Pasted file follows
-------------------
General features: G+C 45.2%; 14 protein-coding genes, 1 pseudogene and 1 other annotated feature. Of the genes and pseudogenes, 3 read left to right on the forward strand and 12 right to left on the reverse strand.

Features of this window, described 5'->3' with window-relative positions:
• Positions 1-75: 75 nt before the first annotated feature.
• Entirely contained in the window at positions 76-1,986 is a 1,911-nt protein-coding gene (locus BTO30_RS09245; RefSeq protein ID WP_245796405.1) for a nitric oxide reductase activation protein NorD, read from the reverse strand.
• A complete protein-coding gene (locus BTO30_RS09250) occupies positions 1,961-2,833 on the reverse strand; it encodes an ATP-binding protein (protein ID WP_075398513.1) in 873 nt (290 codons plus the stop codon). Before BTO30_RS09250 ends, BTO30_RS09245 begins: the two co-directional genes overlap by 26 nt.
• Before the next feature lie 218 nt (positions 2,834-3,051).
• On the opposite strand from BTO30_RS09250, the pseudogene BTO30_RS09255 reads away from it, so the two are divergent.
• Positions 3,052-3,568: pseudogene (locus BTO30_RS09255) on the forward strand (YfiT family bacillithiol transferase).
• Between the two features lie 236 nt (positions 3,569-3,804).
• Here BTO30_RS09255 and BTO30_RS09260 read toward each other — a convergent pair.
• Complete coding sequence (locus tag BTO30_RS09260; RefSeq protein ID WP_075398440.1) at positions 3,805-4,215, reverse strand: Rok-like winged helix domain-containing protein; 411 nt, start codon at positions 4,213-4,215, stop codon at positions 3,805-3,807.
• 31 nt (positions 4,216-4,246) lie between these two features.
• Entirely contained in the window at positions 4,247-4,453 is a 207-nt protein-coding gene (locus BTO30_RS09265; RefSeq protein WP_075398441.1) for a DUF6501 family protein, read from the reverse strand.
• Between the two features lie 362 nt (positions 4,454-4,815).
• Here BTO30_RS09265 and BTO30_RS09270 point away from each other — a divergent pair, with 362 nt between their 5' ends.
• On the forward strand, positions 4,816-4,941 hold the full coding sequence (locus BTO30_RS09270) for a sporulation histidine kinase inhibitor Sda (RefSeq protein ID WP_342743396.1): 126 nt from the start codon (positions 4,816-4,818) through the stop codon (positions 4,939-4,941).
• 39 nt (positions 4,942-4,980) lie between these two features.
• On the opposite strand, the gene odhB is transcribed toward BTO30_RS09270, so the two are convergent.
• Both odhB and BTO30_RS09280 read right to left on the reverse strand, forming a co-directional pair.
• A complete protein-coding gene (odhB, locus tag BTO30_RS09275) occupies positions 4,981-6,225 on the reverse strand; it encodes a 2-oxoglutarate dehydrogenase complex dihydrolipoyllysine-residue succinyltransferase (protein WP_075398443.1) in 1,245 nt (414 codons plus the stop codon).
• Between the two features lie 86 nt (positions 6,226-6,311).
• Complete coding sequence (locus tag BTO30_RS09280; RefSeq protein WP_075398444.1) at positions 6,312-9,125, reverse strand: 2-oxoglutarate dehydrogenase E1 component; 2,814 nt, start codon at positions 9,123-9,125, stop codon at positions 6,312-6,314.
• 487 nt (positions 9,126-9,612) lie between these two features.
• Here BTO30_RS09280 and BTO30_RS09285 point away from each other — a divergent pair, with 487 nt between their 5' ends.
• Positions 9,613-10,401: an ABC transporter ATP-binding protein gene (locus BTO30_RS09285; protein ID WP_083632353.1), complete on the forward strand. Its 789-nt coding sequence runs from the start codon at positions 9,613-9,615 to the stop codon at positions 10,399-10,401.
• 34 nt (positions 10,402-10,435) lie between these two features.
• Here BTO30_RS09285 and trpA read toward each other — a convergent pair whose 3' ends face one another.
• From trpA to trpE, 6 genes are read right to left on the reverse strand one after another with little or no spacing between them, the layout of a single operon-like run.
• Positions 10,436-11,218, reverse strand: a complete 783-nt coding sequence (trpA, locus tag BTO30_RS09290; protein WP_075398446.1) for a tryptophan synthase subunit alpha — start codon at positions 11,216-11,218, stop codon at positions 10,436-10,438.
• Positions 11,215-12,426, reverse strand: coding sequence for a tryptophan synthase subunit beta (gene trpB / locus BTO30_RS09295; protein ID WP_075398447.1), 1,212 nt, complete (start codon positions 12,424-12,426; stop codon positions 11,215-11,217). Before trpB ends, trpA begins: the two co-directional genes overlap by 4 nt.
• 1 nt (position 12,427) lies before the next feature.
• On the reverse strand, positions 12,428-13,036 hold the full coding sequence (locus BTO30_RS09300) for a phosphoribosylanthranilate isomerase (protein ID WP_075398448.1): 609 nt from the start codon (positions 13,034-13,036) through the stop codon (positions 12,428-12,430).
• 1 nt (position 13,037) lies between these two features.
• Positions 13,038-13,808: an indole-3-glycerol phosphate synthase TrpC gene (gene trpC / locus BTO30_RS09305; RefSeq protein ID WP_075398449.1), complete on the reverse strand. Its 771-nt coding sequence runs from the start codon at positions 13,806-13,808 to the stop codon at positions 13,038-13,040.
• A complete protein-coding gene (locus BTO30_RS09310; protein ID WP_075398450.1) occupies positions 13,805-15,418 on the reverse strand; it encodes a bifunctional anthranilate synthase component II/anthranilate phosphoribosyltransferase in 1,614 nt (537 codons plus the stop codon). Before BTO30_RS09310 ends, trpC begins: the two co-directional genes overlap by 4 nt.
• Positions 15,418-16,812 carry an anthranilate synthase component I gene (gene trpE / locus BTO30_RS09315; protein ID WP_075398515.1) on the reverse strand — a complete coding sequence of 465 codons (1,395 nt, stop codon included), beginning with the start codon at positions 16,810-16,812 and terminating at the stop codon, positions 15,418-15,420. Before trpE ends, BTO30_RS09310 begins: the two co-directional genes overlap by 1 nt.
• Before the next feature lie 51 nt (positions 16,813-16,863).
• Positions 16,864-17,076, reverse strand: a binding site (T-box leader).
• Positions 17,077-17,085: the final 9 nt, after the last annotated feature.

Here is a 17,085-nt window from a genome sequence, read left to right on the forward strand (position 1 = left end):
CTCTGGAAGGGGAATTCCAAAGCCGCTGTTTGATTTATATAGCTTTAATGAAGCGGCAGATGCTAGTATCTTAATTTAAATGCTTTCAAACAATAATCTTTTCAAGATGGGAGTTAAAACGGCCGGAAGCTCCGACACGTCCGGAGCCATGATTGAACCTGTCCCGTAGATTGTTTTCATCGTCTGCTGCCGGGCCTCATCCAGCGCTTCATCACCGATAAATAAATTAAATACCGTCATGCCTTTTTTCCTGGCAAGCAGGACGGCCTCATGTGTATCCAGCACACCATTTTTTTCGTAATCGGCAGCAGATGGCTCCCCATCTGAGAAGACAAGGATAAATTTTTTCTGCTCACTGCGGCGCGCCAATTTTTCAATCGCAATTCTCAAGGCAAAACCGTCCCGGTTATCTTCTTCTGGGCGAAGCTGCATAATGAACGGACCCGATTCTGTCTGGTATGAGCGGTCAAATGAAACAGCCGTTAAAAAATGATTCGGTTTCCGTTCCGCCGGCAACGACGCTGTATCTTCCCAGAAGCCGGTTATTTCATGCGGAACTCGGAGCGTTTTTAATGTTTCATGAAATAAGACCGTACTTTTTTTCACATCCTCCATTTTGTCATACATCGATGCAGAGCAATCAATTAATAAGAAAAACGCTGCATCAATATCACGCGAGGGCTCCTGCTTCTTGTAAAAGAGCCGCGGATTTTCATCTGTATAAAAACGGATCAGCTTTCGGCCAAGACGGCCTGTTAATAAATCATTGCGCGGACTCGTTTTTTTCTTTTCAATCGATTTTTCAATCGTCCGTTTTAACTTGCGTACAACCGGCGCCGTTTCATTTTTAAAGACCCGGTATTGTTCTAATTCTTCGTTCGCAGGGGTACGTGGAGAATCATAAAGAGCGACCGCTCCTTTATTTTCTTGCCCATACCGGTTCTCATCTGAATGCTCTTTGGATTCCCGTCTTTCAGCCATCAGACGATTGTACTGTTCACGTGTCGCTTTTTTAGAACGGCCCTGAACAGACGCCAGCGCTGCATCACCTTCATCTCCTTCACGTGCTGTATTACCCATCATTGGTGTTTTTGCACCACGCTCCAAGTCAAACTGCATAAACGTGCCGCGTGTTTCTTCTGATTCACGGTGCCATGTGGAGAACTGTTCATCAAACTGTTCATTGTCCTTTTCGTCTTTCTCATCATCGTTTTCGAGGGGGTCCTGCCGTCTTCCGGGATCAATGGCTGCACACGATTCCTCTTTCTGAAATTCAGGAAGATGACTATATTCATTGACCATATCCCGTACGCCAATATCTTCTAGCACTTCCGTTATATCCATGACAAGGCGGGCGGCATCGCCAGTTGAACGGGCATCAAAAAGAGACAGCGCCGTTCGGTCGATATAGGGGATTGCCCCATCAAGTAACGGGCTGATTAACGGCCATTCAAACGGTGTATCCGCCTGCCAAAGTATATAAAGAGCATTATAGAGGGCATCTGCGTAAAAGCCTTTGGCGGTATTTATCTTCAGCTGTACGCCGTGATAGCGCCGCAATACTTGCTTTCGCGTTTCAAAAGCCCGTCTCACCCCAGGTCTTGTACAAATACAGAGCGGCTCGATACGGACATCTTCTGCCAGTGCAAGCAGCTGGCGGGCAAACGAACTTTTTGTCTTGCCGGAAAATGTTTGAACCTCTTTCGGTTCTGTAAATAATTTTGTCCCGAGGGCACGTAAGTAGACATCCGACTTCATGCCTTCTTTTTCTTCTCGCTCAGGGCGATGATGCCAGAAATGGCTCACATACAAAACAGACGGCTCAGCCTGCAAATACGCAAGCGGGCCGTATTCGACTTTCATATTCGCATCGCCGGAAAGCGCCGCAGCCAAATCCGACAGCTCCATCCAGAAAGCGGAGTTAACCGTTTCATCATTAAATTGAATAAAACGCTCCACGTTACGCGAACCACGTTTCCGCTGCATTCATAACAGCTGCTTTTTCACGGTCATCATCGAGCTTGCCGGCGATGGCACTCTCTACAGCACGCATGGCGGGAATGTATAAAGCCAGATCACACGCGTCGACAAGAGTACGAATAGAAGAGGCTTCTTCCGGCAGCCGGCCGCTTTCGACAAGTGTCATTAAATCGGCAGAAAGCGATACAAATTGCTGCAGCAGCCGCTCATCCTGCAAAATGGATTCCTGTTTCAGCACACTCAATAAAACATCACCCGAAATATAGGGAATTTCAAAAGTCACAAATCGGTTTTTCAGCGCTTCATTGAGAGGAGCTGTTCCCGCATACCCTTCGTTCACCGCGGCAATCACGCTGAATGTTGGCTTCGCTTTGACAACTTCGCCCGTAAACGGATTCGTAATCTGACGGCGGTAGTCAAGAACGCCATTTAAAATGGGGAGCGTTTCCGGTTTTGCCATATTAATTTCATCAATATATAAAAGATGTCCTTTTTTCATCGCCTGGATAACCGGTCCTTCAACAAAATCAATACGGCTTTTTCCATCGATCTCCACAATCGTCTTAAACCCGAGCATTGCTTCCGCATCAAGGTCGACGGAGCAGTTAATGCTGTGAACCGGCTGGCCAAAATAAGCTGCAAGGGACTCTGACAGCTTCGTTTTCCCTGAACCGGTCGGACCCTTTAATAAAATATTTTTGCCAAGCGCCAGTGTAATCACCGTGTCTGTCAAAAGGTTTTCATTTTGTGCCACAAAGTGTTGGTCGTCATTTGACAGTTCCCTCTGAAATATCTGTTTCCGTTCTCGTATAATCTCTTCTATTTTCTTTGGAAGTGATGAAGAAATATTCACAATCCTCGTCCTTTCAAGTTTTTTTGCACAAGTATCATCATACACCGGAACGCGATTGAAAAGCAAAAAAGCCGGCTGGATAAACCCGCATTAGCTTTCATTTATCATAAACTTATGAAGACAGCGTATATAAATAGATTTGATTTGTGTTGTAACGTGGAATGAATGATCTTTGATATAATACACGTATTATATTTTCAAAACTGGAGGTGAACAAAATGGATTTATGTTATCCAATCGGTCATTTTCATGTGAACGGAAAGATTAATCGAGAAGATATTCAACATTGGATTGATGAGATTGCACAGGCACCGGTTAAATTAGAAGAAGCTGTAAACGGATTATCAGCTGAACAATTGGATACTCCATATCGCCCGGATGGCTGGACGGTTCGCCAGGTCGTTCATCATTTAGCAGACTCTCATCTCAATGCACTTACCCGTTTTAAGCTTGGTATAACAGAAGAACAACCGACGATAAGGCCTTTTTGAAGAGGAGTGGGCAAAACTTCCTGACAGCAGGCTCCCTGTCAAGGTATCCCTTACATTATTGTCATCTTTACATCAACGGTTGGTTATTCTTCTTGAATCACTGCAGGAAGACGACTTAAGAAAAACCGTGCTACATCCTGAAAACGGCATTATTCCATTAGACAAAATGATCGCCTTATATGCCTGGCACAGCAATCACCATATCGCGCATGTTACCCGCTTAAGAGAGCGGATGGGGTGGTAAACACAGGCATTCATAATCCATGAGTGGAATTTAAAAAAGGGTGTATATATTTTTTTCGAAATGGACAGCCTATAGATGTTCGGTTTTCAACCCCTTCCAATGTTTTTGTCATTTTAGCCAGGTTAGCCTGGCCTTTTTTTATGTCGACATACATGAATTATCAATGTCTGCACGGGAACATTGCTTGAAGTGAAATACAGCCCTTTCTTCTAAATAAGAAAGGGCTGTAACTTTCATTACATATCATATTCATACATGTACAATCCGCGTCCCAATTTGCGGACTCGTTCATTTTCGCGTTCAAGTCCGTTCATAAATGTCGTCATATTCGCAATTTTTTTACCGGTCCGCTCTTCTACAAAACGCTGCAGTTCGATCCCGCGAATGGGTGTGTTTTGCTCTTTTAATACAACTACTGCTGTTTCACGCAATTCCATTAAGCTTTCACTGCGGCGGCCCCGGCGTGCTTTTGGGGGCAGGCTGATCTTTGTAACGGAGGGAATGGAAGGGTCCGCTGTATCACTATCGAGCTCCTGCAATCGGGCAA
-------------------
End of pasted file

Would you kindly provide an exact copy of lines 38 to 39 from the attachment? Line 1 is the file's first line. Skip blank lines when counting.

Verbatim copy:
• Positions 16,864-17,076, reverse strand: a binding site (T-box leader).
• Positions 17,077-17,085: the final 9 nt, after the last annotated feature.